Know Your Mortgage!

By April 30, 2014Mortgage News

Some of you will be first-time home buyers soon and you may be asking family or close friends where they would suggest you go to discuss your future mortgage needs. Some may refer you to their lender of choice or directly to an Accredited Mortgage Professional (a mortgage broker). In the end, you should feel comfortable choosing someone who has many years of mortgage lending experience combined with the ability to share with you all the many various types of mortgage products and current rates available among a host of lenders. You will quickly learn that not all lenders are the same and that not one lender stands alone to provide you with the best rates and products. Most of us concentrate on what we feel is the most important question…Who is offering the best rate for the term you are considering? Finding the best rate is somewhat of a “treasure hunt” unless you seek the advice of a mortgage broker. In addition to providing you with this information, you will also be advised of which lenders have tougher qualifying guidelines, more stringent exit clauses, or some general “buyer beware” concerns. As Accredited Mortgage Professionals, we not only will provide you with unbiased mortgage advice but will share some concerns and pitfalls with some of the lenders that are anxious for your business.

As an example, one major chartered bank recently has made the decision that if you choose a conventional variable rate mortgage with them and if your property value were to drop, they can request that you pay down your mortgage or they will take whatever action deemed necessary. Let’s take a look at an example…Let’s say you purchase a residence for $500,000 and took out a variable rate mortgage for $400,000 (80% loan to value). Let’s imagine that in a few years from now your property has dropped to an appraised value of $400,000 (sound familiar?). 80% of this lower value is $320,000 (which is the maximum mortgage now available). If your mortgage rate is 3.5% and amortization was 30 years then you will still have approx. $379,000 owing after two years. This bank can now request that you pay the difference of $59,000 ($379,000 – $320,000) to stay within their 80% loan to value guidelines! So how many people will read the fine print of their mortgage? Will you?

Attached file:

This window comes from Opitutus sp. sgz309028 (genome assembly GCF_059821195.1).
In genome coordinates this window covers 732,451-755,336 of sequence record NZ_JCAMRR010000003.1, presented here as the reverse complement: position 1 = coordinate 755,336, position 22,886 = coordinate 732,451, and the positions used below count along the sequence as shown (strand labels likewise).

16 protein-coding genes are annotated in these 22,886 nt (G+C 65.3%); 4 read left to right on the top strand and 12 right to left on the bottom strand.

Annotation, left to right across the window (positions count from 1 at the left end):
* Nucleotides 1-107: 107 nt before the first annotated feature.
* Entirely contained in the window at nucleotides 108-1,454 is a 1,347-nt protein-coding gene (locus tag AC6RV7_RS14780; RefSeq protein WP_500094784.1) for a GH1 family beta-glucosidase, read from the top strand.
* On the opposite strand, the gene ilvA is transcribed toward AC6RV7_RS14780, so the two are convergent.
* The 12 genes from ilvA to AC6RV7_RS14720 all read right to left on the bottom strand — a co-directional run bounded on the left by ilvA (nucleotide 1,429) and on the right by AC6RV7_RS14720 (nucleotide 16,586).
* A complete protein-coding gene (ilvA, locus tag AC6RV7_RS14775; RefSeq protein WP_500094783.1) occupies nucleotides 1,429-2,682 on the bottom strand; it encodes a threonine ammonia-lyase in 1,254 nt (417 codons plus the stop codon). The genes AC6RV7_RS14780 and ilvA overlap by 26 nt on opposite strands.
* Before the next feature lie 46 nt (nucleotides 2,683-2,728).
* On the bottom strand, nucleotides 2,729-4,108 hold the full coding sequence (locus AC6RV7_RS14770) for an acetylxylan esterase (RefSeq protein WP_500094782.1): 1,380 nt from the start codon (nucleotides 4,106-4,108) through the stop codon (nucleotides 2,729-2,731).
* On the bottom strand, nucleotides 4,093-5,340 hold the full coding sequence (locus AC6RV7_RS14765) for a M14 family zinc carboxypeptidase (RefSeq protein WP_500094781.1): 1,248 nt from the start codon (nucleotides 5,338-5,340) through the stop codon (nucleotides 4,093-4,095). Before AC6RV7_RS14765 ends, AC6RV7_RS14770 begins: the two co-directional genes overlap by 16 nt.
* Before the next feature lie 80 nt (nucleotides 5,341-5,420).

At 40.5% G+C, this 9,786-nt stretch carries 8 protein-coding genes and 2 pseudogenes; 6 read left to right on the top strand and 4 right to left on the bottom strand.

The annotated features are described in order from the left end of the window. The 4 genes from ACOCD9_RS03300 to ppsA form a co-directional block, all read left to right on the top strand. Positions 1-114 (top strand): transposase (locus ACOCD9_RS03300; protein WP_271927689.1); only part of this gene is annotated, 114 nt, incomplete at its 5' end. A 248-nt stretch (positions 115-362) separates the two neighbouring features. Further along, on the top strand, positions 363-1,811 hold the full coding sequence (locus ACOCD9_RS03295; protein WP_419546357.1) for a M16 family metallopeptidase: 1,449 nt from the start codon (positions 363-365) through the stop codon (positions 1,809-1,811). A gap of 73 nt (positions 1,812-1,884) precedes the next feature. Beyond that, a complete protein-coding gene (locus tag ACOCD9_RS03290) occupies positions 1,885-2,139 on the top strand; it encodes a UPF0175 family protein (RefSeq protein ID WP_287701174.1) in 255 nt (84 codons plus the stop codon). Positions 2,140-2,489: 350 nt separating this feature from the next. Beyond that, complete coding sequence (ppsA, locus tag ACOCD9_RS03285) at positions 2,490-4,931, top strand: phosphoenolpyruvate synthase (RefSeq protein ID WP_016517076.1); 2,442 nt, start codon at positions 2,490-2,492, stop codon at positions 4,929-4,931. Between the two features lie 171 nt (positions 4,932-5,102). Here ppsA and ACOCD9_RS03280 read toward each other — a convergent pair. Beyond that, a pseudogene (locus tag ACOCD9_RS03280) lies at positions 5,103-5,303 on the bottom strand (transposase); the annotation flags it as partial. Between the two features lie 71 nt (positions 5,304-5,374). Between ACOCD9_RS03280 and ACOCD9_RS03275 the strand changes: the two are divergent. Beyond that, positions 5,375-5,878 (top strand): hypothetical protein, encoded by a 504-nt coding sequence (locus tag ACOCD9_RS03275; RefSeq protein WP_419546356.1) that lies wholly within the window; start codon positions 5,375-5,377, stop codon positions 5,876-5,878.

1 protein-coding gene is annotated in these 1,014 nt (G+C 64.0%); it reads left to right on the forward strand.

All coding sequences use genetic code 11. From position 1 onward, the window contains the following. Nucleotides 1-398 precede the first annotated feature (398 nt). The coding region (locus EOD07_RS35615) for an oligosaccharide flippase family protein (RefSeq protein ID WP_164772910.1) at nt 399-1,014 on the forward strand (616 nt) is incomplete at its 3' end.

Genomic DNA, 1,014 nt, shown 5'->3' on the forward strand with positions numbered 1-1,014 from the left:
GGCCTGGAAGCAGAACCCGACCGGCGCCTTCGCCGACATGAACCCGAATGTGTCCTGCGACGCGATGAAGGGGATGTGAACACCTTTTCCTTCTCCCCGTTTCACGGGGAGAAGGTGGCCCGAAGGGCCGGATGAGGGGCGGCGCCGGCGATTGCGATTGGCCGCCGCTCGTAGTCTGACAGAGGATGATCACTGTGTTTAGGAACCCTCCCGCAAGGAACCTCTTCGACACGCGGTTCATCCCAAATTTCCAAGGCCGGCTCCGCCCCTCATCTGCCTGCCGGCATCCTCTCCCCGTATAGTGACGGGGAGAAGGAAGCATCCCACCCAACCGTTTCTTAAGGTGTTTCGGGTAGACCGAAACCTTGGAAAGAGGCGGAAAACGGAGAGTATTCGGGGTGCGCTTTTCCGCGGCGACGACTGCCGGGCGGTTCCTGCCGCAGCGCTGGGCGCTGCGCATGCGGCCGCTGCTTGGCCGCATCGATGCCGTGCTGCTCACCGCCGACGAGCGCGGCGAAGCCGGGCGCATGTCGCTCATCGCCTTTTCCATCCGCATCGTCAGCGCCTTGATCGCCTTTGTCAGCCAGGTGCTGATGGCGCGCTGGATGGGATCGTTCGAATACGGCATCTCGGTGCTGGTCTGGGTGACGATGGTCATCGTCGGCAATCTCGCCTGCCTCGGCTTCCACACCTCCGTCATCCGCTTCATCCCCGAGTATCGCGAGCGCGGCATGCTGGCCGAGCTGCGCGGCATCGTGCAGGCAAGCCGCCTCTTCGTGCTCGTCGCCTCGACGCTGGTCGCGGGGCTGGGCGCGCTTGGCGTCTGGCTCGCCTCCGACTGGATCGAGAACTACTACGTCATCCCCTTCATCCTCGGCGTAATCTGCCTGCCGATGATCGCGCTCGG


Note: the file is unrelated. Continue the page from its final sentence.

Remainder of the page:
Here is another example (same lender) that insists on registering all their mortgages as a “running account”. That’s fine for those of us wanting a re-advanceable mortgage with (or without) a line of credit attached. But for those who have purchased a residence with 5-10% downpayment, most likely will not qualify to refinance anyways anytime soon as the maximum you can borrow is 80% of your property value.  So when your mortgage is up for renewal you cannot transfer your mortgage to another institution for a better rate without incurring legal and appraisal fees. Your mortgage must therefore be registered as NOT a “running account” to avoid unnecessary costs. I have helped many new clients who were shocked and disappointed to learn that their existing mortgage was a “running account” but were never told.

In conclusion, it is very important to go over all the details of your new mortgage and best to do so BEFORE you sign up and are locked in. Take the time and get professional mortgage advice and assistance from an experienced Accredited Mortgage Professional.